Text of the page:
FROM DARK TO LIGHT AND A FEW RECOLLECTIONS ABOUT MY EARLY LAW PRACTICE

FROM DARK TO LIGHT AND A FEW RECOLLECTIONS ABOUT MY EARLY LAW PRACTICE

While going through some documents I found my original membership card for the Washington State Bar Association. It was dated 1959. I was a 24-year-old brand new lawyer in 1959. I had proudly gone to the Skagit County Courthouse with my wife and both parents for the ceremony I would take the oath become a lawyer. My friend David Welts, and his wife and parents were there for our joint ceremony. Judges Arthur Ward and Charles Stafford presided together for the ceremony. Alfred McBee, local lawyer and David’s father, Robin Welts, presented as to the court saying complementary things about us SKAGIT COUNTY BAR PHOTO.datedboth and we took the oath becoming lawyers.

The membership card for the Washington State Bar Association I received was numbered 849 and there were probably only 3600 or so lawyers in the entire state. Today there are over 38,000 lawyers in the state. Finding the membership card triggered a number of memories. I smiled at remembering that Aaron light was the county coroner from 1947 to 1970. He was the owner of the Light Funeral Home in Mount Vernon. There was a physician in the county, Dr. dark. The locals liked to say: "Yes, from Dark to Light.”

The entire legal system in Washington and, in fact, throughout the country was much simpler than it is today. The Bar Association headquarters was in Seattle and it had one full-time Executive Director, Alice Ralls. She had been admitted to the bar in 1931 after attending Lincoln High School and the U of W law school. She was virtually the only full-time director for the Bar Association for a considerable period of time. There were no staff of hundreds, no multiple committees and no complex organization structure. The Bar was almost entirely a volunteer organization, very unlike the situation today. Not only was the law practice considerably simpler than compared to now, but there were far less laws. The revised code of Washington, at that time, was contained in two volumes compared with the many volumes it occupies today and is still growing each time the legislature meets.

Today we have volumes of rules regarding evidence in trials, pattern jury instructions, rules of procedures and local rules. A considerable part of the trial practice is occupied with procedures for discovering facts through written questions, sworn testimony before trial and multiple other rules of discovery. Volumes are written on these procedures and numerous cases interpret them. However, in 1959, there were virtually no local rules by the courts except the most basic. There was little or no disclosure of information before a trial began. Sworn testimony wasn’t taken before the trial through depositions except on a limited basis involving clients. Written questions by interrogatories were extremely limited in their scope. Trials were conducted by what the law calls today “surprise.” You did not know who the witnesses were in advance and you did not know what they were going to say until they said it at the trial. As a trial lawyer you needed to be skillful enough to be able to cross-examine immediately after you heard the testimony for the first time in court. As a result, trials were entertaining. Lawyers needed to know and be able to quote literature as well as Scripture. Jury arguments were entertaining. Spectators came to watch trials just for the fun of it. After all, television was a new form of entertainment and radio was still in its glory.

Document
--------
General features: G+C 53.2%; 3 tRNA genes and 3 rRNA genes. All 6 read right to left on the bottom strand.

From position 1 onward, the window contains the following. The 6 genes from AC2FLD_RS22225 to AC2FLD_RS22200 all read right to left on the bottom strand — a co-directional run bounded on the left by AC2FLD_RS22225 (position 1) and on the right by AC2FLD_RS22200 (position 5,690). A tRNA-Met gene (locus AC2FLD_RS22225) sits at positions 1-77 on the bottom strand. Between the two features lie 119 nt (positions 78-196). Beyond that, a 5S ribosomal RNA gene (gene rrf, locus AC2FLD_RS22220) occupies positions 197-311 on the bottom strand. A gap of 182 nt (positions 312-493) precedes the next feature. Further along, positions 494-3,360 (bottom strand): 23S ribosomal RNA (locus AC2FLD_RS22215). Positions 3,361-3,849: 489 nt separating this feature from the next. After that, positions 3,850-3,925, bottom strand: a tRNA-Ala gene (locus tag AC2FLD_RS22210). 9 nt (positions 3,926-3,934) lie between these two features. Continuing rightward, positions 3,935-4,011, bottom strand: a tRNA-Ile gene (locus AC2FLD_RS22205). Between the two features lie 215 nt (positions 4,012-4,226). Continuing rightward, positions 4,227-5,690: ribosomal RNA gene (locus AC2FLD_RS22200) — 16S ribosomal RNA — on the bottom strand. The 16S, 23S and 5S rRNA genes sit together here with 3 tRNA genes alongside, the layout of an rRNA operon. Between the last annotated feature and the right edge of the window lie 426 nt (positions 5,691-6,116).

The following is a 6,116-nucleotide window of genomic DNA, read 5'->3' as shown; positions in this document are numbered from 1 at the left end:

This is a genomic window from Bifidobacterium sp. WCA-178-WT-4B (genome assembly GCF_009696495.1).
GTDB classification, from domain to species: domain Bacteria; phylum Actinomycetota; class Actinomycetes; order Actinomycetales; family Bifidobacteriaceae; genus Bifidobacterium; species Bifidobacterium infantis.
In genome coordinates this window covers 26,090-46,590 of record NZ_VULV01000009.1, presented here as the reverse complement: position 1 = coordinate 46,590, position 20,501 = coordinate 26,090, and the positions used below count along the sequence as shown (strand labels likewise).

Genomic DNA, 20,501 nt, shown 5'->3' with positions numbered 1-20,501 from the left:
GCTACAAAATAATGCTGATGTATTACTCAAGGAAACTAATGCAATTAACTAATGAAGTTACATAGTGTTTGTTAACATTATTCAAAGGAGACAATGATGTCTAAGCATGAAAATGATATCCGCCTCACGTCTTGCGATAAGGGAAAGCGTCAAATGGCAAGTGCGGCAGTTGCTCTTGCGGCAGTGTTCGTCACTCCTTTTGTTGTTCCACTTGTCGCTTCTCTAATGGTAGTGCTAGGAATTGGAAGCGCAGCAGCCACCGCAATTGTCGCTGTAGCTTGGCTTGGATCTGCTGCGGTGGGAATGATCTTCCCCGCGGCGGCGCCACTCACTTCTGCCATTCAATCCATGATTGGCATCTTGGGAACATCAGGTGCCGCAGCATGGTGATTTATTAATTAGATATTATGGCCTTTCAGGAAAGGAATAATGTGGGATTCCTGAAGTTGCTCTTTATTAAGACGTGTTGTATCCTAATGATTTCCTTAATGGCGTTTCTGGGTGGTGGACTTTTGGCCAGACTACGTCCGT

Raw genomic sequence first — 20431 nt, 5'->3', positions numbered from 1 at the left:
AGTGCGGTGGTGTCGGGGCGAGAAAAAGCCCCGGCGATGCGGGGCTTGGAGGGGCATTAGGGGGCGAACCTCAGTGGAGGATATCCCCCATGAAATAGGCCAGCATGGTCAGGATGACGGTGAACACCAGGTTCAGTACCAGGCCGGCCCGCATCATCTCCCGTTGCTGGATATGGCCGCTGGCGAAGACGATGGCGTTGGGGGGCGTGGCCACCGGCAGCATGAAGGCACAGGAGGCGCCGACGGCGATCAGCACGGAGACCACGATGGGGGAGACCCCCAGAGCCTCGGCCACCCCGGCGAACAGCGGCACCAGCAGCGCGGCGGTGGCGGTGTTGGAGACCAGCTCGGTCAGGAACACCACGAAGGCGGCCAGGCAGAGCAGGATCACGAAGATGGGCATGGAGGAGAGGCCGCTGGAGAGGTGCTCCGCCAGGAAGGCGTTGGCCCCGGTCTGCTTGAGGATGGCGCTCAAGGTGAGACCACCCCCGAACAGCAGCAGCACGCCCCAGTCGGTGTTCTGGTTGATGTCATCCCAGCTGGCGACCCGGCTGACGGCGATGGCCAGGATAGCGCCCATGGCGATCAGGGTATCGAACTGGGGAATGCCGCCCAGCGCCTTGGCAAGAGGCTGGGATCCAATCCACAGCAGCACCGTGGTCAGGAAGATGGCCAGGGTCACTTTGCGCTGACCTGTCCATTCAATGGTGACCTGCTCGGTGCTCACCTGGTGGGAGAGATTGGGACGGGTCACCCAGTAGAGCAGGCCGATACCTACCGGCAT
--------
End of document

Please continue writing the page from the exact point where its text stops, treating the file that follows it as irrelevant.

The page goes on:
After being licensed as a lawyer I tried to find a job, but nobody wanted to hire me. My friend David was fortunate to go to work with his father at the Welts law firm with his father and uncle, but I was unsuccessful in my search for a job in Skagit County. I finally was hired by Walter J. Deierlein, Jr. who was the prosecuting attorney in Skagit County with the office in Mount Vernon. The other deputy prosecuting attorney was Harry A. Follman. I always suspected that my father, who knew Jack and was politically active with him,  had something to do with my getting the job. The pay was about $275 a month and it was part time. That is, one could have private law practice and be a deputy prosecutor so long as you fulfilled your prosecutor’s duties.

In addition to Superior Court prosecutions I was assigned the Justice and lower court prosecutions. The trials were in what was then Justice Courts and City Courts. Before I was hired, the police, sheriff, fish and game and state patrol actually prosecuted the people they had arrested without any prosecuting lawyer present. The cases would be set for trial, the officer would appear and be called to the witness stand by the judge who would question him.The defendant seldom had a lawyer and the judge would conduct the trial. The judge would usually allow the arresting officer to ask questions of the defendant. I addition, the law did not require Justice Court judges to be lawyers. We only had one lawyer who was a Justice Court judge and he was in Mt Vernon. The rest of the county justice court judges were part time judges and were non lawyers. Garage mechanics could be appointed judge. When I began prosecuting these cases I worked with these experienced police officers at the trial. They became skilled at these trials. I remember prosecuting case with a fish and game officer as one of my first justice court cases. The officer’s name I still remember, Bill Guffler. The defendant was testifying, and Bill actually leaned over to me and said “Object. That's hearsay” and I did. The judge sustained the ojection. 

It was a simpler and far more relaxed time than the law practice today. 

Leave a Reply

Your email address will not be published.